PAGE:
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We are requesting proposals for professional services, in close coordination with the Missouri River Recovery Implementation Committee (MRRIC/Committee), the lead agencies, the Udall Foundation’s John S. McCain III National Center for Environmental Conflict Resolution (NCECR/National Center), a contracted facilitation team (Facilitation Team), and a contracted Third Party Science Neutral (TPSN), for the Morris K. Udall and Stewart L. Udall Foundation in Tucson, Arizona.  The Udall Foundation is a federal agency. 

Please review the attached Request for Proposal and associated documents, and submit questions (if any) to the undersigned, via e-mail, no later than Thursday, 30 September 2021, by 2:00 p.m. PST to harrison@udall.gov.  Proposals are due via e-mail no later than Thursday, 14 October 2021, by 2:00 p.m. PST.  Note:  Arizona remains on Mountain Standard Time (MST) throughout the year.  There is no Daylight Savings Time in Arizona.  Please e-mail proposal responses to harrison@udall.gov.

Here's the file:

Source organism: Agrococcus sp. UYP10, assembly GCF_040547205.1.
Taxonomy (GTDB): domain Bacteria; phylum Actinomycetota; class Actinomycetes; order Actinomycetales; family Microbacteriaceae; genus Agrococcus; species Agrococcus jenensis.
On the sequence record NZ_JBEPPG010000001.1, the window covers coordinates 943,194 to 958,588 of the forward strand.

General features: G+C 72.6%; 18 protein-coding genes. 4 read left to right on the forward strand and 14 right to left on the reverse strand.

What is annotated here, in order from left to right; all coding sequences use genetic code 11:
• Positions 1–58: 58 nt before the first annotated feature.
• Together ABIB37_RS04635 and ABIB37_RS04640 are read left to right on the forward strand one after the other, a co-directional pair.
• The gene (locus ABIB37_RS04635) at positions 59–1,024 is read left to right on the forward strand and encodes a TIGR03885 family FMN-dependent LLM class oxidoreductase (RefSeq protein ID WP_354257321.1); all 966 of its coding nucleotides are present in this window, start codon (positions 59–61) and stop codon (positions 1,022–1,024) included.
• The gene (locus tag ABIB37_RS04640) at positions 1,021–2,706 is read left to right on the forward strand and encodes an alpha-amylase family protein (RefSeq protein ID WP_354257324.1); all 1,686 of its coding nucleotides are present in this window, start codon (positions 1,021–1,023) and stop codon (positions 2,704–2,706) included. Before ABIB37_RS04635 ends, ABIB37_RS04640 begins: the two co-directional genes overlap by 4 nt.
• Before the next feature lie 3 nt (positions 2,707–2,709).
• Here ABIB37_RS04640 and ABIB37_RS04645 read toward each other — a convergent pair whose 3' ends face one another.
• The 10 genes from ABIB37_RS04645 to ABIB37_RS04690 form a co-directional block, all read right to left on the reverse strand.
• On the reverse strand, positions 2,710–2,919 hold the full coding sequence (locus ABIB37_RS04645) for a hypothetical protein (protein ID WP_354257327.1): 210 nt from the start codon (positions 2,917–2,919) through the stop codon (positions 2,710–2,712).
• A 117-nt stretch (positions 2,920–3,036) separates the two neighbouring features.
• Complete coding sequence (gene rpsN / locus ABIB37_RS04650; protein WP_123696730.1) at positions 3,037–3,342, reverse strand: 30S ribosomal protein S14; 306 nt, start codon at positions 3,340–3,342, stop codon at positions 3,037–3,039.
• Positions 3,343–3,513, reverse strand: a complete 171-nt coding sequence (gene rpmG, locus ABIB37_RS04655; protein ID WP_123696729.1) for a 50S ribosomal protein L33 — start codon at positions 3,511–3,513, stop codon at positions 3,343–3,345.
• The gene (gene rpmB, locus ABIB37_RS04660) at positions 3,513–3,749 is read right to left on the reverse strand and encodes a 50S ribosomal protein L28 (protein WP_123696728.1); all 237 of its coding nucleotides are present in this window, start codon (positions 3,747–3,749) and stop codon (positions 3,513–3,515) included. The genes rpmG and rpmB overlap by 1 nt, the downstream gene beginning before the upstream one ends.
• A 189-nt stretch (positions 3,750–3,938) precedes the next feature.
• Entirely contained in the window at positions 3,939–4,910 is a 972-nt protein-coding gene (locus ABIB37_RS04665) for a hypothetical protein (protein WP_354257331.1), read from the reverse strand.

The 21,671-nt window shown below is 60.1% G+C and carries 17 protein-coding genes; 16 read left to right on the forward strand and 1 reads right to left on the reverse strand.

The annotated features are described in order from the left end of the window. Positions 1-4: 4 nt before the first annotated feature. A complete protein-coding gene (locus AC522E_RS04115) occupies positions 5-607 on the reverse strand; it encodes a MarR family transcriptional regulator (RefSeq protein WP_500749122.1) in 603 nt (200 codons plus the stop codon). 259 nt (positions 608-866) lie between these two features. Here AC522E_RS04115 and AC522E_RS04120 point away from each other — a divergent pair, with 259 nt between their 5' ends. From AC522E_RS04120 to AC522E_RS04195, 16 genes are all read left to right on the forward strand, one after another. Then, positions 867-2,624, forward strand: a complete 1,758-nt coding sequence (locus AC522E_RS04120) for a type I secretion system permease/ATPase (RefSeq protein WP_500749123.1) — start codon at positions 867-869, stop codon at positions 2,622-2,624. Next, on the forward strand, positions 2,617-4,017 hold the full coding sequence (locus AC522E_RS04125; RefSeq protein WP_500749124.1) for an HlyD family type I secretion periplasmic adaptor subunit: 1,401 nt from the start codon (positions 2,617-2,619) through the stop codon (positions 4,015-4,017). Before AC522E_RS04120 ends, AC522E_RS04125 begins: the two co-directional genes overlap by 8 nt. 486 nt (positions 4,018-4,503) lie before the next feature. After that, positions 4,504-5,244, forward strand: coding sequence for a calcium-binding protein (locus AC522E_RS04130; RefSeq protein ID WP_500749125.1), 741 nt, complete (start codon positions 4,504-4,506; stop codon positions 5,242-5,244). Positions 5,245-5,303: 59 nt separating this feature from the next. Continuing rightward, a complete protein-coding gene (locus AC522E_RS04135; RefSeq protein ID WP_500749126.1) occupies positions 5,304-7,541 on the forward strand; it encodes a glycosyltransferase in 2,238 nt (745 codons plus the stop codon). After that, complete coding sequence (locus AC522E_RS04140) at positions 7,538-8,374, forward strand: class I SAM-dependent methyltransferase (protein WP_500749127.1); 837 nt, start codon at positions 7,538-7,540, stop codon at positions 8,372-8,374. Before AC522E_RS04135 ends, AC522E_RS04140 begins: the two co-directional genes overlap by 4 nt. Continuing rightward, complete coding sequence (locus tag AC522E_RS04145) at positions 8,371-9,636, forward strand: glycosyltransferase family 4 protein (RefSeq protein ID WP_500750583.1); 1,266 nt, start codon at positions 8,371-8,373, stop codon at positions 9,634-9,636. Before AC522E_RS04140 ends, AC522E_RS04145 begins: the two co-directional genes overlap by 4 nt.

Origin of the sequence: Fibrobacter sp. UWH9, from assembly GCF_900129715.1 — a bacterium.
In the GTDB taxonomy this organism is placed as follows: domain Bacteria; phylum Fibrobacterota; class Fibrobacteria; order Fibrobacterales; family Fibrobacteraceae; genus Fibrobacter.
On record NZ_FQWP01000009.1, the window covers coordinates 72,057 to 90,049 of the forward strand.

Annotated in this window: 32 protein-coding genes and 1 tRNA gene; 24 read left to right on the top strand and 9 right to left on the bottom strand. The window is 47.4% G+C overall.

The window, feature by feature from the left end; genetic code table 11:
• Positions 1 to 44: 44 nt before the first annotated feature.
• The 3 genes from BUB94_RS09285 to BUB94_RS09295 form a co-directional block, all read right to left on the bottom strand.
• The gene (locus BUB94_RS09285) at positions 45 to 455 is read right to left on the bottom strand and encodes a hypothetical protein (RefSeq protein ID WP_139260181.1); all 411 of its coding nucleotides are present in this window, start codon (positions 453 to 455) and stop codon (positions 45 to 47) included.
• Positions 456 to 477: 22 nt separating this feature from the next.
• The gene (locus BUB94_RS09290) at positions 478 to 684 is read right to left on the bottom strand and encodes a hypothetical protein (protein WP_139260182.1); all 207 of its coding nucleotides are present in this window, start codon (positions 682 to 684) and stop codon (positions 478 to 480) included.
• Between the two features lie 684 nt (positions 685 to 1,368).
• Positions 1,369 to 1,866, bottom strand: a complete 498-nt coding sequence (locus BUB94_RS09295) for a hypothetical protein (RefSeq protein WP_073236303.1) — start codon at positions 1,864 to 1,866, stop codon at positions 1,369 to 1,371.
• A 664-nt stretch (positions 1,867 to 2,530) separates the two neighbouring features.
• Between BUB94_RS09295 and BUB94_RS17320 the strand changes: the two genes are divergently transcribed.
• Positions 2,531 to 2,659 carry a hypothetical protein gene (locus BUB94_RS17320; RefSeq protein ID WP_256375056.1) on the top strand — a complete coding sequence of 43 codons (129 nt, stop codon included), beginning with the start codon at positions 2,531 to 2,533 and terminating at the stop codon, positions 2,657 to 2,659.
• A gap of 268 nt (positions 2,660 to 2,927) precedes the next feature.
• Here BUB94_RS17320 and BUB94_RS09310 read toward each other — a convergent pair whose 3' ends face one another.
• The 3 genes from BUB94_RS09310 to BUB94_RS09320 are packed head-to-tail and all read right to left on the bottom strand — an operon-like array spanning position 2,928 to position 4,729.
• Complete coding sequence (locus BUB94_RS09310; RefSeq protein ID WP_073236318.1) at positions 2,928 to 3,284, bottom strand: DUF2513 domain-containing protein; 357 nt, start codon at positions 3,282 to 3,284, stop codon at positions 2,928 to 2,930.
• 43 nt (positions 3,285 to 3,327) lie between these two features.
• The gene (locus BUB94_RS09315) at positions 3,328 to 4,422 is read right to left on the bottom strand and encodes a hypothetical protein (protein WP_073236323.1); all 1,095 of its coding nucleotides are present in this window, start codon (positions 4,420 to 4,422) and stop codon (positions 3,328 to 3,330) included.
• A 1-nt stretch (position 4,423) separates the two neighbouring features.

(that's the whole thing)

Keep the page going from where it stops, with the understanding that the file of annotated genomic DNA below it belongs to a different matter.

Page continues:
For more information: Request for Proposal (RFP) # 959006-21-R-0005 - Missouri River Recovery Implementation Committee (MRRIC) Professional Services

Notice ID: 95900621R0005


Missouri River Recovery Program (MRRP)

What is it? 

The MRRP effort consists of two primary components:

  1. Identifying and implementing an action that will avoid a finding of jeopardy for three federally listed species: the piping plover, the interior least tern, and the pallid sturgeon. The current proposed action was described in the U.S. Army Corps of Engineers' October 2017 Biological Assessment. The proposed action allows the Corps to continue to operate for all authorized purposes while complying with all applicable laws, regulations, and treaty and trust responsibilities.  
  2. Implementing the Bank Stabilization and Navigation Project Fish and Wildlife Mitigation Project (BSNP Mitigation Project) as authorized under Section 601 of the 1986 Water Resources Development Act (WRDA) and Section 334 of WRDA 1999 and amended by Section 3176 of WRDA 2007.  For more information on these authorizations, go to the BSNP Mitigation Project page. It is recognized that some of the actions necessary to avoid jeopardy may contribute to the objectives of the BSNP Mitigation Project.  

What is a Biological Opinion?

Under Section 7 of the Endangered Species Act, the Corps is required to consult with the U.S. Fish and Wildlife Service (USFWS) to determine the potential effect of a proposed action on threatened or endangered species.  These consultations can result in a biological opinion issued by the USFWS.